In the past David M. Wilkinson has collaborated on articles with H. Martin Schaefer and Thomas N. Sherratt. One of their most recent publications is Research FocusCatastrophes on Daisyworld. Which was published in journal Trends in Ecology & Evolution.

More information about David M. Wilkinson research including statistics on their citations can be found on their Copernicus Academic profile page.

David M. Wilkinson's Articles: (5)

Research FocusCatastrophes on Daisyworld

AbstractFor 20 years, a research tradition based on ‘Daisyworld’ models, which have strong coupling between life and the abiotic environment, has developed largely independently of mainstream theoretical ecology. A new paper in this tradition shows how small changes in external forcing can lead to catastrophic environmental change on this virtual planet. This has potential implications for the way that we view the Earth system, both in respect to the effects of human actions and for testing Lovelock's Gaia hypothesis.

Research FocusRed leaves, insects and coevolution: a red herring?

W.D. (Bill) Hamilton proposed that coevolution between plants and herbivorous insects explains the bright autumnal colouration of leaves. Accordingly, plants invest in bright signals to reduce their herbivore load, whereas insects use these bright signals to identify less-defended hosts more efficiently. Archetti and Brown have recently revisited this theory by explaining its basic predictions and providing new research perspectives. Their work presents an important basis to our understanding of non-green leaf colouration, provided that alternative adaptive explanations on the photoprotective and antioxidant role of leaf pigments, or their possible function in crypsis to herbivores are incorporated into future research.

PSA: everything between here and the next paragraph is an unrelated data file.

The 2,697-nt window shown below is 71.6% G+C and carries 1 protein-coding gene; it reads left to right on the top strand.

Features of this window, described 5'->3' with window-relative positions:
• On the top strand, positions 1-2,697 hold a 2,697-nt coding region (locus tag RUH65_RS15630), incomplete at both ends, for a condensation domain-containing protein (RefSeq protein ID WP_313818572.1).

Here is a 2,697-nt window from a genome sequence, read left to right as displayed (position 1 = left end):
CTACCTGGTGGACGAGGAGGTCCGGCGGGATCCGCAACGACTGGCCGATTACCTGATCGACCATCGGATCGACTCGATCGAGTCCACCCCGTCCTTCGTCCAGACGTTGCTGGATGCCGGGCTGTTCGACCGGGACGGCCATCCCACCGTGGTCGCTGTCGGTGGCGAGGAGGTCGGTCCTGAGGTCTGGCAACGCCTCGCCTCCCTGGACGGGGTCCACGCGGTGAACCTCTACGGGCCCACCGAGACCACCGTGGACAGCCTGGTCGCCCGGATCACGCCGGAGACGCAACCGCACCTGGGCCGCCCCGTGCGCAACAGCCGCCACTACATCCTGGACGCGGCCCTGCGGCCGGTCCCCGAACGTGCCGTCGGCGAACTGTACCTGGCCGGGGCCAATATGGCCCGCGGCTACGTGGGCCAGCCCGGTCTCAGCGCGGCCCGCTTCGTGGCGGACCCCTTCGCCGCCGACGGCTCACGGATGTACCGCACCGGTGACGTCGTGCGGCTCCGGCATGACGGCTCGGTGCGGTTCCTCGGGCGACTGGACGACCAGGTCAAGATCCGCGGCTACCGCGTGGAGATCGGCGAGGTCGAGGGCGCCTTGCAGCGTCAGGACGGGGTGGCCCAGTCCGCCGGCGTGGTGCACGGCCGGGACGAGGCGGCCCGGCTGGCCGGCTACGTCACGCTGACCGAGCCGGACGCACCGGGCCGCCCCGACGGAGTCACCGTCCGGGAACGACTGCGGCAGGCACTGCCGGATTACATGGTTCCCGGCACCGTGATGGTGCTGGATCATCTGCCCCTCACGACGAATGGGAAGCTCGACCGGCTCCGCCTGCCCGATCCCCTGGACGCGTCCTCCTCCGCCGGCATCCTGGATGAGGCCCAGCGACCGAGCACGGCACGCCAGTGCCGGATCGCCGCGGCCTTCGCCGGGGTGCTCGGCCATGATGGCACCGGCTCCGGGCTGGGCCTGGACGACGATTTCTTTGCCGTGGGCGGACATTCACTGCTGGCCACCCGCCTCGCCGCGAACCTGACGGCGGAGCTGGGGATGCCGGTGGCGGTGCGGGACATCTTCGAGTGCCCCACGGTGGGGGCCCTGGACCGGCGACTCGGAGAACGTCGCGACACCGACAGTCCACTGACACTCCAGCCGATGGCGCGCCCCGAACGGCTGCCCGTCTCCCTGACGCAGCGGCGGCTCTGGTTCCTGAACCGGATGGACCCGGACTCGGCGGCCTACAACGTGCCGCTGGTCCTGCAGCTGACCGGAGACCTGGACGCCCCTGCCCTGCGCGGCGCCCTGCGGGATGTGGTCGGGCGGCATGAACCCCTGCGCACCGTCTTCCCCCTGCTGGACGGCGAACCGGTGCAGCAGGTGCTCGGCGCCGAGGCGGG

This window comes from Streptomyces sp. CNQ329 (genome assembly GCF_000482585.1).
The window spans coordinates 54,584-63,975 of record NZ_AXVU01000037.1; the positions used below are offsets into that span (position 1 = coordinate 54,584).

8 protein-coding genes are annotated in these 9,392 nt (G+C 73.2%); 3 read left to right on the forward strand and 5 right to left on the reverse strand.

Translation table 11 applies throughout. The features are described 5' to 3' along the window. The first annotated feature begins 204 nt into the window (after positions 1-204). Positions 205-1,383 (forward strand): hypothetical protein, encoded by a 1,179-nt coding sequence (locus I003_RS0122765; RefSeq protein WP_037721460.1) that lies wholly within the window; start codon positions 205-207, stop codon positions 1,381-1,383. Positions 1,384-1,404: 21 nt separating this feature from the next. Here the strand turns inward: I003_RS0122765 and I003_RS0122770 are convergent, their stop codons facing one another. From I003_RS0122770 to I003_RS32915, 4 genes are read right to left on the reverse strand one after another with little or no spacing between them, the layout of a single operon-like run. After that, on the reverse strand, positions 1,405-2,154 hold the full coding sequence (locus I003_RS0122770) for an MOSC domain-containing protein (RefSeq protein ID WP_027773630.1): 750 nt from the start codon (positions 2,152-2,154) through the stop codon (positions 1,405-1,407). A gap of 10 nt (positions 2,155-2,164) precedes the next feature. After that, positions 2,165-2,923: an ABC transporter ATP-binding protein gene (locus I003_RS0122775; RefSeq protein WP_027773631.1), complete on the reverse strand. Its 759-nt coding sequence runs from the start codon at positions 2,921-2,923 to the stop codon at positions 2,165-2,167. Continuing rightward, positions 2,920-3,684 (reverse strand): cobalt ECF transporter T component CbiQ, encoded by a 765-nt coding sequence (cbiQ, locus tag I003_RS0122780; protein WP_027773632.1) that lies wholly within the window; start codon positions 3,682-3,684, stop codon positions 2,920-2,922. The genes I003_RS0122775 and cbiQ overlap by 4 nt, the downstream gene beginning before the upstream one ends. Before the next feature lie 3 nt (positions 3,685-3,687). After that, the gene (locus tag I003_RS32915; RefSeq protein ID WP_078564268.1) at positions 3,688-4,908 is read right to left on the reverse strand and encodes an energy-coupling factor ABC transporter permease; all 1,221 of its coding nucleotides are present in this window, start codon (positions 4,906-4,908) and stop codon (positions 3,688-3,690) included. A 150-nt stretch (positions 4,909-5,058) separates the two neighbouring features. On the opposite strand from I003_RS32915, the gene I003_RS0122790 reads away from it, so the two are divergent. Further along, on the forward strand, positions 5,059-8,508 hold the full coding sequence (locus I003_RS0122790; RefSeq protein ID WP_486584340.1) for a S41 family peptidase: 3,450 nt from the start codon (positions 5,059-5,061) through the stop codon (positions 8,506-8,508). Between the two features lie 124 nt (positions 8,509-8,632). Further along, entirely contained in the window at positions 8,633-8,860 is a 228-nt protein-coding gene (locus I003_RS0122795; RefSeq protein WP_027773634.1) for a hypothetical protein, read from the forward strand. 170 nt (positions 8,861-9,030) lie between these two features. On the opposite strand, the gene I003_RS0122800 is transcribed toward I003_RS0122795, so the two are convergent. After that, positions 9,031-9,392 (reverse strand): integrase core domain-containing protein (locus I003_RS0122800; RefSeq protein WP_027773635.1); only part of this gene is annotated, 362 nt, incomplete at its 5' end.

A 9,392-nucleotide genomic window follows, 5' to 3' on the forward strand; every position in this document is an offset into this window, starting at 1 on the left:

UpdateResearch FocusTestate amoebae and nutrient cycling: peering into the black box of soil ecology

In some areas of ecology and evolution, such as the behavioural ecology of many well-studied bird species, it is increasingly difficult to make surprising new discoveries. However, this is not the case in many areas of soil and/or microbial ecology. Two recent studies suggest that the testate amoebae, a microbial group unfamiliar to most biologists, might play a much larger role in soil nutrient cycling than has hitherto been suspected.

Why fruits rot, seeds mold and meat spoils: A reappraisal

AbstractIt has been argued that micro-organisms may gain a selective advantage by rendering fruit, seeds and meat as objectionable to larger animals as possible, thereby increasing the likelihood that the micro-organisms retain the resource. Here, we demonstrate that if spoiling carries a cost then not even group selection can enable a spoiling strategy to persist. In the absence of such a cost, then spoilers will be able to persist even without the actions of a larger animal, yet spread from rarity only under a limited set of conditions. We therefore question whether this verbally attractive theory is tenable, and offer alternative explanations for why rotting fruit, seeds and meat tend to be repellent to larger animals.

Hominin home ranges and habitat variability: Exploring modern African analogues using remote sensing

Highlights•Spatial structure of hominin habitats is usually invisible in the fossil record.•We develop a novel approach using modern African vegetation and remote sensing.•We see how many types of vegetation appear in estimated hominin home range sizes.•We compare these results with East African pedogenic carbonate isotopes as an example.•We investigate the implications of hominin range size on habitat use.

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